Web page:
Details were likewise hazy on the request by Rivers.

A New Jersey public relations agency working for Rivers said there would be no comment on the matter. 

A lobbyist reportedly working for the casinos did not return a call seeking comment. 

The state Gaming Commission and state Department of Taxation and Finance said the casinos’ requests has not reached the stage where it would be in their hands. 

The State Division of the Budget would say only that “budget negotiations are ongoing,” which is certainly very accurate: The state budget deadline is 11:59 p.m. Saturday.

However, Assemblyman Phil Steck, D-Colonie, whose district contains Rivers Casino & Resort, said he has been given a rough idea of what Rivers is requesting, and said he endorses it.

In summary, Rivers seeks:

  • To take 10 percent of the tax money it pays to the state and spend it instead on marketing. The goal is to increase patronage, increase gambling and thereby increase its own revenue. (This ultimately would bring in more tax revenue, Steck said; in the meantime, there would be no reduction in host-community payments to the city, county, city school district or to surrounding counties.)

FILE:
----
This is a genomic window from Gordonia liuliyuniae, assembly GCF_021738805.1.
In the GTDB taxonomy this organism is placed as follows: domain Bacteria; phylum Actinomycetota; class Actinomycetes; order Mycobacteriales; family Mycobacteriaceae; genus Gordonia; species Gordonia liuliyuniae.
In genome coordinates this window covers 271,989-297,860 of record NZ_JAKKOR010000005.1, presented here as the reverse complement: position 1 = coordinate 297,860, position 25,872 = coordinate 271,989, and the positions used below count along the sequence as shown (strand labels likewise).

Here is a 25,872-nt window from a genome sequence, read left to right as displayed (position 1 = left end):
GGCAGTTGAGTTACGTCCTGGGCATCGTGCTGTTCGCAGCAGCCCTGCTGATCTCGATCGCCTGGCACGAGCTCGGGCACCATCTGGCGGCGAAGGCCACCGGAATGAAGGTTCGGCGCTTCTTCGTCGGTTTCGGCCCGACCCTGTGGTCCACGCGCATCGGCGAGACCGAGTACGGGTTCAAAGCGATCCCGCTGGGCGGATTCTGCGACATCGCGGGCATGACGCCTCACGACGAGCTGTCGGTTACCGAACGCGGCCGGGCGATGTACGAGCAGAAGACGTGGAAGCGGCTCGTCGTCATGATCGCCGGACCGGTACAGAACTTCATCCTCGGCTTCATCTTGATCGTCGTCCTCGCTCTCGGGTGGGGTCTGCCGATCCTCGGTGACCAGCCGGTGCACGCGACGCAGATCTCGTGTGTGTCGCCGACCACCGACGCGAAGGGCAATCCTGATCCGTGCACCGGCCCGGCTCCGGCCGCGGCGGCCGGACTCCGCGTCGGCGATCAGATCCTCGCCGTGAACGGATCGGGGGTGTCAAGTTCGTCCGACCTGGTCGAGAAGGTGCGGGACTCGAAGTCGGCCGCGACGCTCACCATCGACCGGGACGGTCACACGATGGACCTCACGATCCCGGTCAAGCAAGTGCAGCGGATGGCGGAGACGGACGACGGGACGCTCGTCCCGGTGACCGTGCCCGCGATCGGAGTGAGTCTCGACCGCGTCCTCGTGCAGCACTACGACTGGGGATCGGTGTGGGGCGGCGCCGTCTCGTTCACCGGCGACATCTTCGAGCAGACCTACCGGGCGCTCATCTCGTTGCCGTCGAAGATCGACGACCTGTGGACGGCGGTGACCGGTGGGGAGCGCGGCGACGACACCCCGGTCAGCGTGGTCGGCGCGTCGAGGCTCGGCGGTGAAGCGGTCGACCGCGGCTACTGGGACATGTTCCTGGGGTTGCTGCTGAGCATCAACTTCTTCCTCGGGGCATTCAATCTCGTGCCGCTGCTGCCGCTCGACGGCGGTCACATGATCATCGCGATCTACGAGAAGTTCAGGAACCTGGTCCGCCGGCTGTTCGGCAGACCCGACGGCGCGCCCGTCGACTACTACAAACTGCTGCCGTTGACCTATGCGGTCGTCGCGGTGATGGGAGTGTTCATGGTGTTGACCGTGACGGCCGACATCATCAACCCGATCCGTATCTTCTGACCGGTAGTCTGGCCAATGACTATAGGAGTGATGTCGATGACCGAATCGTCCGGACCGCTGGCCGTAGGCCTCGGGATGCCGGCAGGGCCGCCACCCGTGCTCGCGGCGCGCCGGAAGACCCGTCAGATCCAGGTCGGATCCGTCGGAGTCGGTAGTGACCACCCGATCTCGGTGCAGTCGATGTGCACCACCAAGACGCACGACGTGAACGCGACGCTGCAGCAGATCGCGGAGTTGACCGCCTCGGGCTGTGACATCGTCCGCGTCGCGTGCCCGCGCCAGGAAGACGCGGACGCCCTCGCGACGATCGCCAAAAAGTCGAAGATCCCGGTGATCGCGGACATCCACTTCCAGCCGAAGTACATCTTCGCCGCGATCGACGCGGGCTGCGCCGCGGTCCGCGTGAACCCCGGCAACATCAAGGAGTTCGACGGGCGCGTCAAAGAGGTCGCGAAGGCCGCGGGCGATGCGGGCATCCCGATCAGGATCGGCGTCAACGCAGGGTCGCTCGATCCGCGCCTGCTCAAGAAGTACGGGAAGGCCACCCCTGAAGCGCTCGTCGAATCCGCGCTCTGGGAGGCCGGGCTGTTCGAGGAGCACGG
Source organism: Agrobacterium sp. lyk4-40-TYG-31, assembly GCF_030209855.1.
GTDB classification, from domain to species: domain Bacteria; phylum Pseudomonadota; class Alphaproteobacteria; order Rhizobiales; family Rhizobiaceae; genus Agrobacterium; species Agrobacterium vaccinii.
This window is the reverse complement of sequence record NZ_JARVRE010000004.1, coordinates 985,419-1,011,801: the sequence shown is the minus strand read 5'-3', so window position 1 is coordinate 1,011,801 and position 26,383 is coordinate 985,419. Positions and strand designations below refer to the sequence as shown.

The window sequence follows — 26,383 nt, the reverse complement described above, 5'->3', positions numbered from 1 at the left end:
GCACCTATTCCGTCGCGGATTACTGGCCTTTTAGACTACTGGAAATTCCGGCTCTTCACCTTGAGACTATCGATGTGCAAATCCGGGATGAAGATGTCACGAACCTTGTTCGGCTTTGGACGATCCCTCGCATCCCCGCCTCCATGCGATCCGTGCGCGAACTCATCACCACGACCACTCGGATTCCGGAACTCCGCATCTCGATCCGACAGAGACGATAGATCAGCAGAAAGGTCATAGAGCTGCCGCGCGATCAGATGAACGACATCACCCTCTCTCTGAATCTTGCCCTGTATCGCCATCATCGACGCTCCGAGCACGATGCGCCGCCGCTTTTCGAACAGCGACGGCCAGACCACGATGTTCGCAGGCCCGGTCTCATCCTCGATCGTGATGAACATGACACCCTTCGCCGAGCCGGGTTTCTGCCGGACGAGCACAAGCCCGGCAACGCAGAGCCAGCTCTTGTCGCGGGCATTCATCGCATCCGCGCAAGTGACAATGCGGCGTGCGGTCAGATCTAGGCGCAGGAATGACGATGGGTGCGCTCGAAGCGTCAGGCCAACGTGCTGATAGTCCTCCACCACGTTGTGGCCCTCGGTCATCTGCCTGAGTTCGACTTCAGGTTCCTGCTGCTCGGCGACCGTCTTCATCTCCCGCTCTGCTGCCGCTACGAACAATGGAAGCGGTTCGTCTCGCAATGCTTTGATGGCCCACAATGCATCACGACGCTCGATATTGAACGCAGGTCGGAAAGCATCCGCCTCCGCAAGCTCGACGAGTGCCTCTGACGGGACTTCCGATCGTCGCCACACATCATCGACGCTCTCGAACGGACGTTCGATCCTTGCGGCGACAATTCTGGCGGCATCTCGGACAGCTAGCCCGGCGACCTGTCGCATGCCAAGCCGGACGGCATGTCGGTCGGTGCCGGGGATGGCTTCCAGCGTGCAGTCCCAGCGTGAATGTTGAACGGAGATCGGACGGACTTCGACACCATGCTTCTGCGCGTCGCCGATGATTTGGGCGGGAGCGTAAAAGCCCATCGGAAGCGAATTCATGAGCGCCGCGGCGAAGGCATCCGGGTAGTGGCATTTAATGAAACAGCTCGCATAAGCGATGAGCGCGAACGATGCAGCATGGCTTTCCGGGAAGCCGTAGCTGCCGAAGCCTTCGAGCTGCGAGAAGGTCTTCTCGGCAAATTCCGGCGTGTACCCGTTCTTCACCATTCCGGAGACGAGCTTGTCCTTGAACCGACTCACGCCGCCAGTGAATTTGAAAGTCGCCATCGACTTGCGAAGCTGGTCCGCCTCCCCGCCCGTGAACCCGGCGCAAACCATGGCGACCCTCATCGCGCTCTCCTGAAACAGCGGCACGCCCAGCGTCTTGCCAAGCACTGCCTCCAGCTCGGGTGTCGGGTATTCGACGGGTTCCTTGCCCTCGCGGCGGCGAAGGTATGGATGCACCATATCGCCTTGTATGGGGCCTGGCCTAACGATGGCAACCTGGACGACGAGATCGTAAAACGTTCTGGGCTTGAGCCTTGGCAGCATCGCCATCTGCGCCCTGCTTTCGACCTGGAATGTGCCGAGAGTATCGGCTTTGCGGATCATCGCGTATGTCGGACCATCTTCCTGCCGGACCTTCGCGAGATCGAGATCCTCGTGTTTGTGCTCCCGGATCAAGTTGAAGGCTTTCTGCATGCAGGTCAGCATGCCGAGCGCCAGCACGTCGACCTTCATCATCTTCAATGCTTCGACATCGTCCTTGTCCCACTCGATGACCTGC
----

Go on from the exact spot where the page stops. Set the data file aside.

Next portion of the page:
• An end to the requirement that it pay the state to run security checks on its prospective employees. (Steck said that the state hasn’t been collecting that and doesn’t require it of the nearest competing gambling facility, Saratoga Casino Hotel.)
  • An end to payments Rivers is required to make to Saratoga Casino Hotel to make up for revenue shortfalls in Saratoga. (An official with Saratoga Casino Hotel said this is inaccurate, Rivers pays it nothing — it pays the horsemen’s association to compensate for reduced prize money at the Saratoga harness track.)

“None of this is a huge change,” Steck said, adding that the requests seem reasonable and he supports them.

Thirteen months into the casino era in Schenectady, he considers Rivers a positive force in the city, having fulfilled its promise of increased economic activity in surrounding areas and a new revenue stream for the local municipalities.